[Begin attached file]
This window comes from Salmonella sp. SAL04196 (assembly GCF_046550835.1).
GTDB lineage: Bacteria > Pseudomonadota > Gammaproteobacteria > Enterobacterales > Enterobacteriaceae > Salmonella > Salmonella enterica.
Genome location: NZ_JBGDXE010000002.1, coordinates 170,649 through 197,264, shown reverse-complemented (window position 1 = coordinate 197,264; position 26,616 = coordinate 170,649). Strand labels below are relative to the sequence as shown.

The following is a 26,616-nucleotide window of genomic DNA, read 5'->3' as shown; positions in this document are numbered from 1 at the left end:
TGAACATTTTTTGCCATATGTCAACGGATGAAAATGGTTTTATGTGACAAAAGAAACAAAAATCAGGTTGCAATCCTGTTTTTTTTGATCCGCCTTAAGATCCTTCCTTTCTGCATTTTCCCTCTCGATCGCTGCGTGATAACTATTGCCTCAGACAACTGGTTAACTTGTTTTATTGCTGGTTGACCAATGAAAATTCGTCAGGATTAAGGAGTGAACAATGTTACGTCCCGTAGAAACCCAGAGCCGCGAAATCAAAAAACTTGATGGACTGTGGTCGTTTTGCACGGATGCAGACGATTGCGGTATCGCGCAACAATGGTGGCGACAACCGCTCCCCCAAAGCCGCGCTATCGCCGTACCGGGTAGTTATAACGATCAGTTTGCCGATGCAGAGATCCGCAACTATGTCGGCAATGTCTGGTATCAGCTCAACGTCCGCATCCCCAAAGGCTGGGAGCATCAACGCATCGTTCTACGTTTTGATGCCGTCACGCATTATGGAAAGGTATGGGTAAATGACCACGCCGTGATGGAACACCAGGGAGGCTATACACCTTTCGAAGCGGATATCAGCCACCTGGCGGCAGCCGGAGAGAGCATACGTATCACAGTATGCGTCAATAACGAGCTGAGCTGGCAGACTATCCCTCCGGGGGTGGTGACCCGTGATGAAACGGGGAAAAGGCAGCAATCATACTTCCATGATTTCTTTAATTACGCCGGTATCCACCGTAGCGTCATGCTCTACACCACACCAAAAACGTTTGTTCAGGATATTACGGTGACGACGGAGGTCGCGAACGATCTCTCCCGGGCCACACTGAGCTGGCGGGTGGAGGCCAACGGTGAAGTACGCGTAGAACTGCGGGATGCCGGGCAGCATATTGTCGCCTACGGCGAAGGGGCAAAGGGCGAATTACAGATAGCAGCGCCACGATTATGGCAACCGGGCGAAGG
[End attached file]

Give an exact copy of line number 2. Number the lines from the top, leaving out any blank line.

GTDB lineage: Bacteria > Pseudomonadota > Gammaproteobacteria > Enterobacterales > Enterobacteriaceae > Salmonella > Salmonella enterica.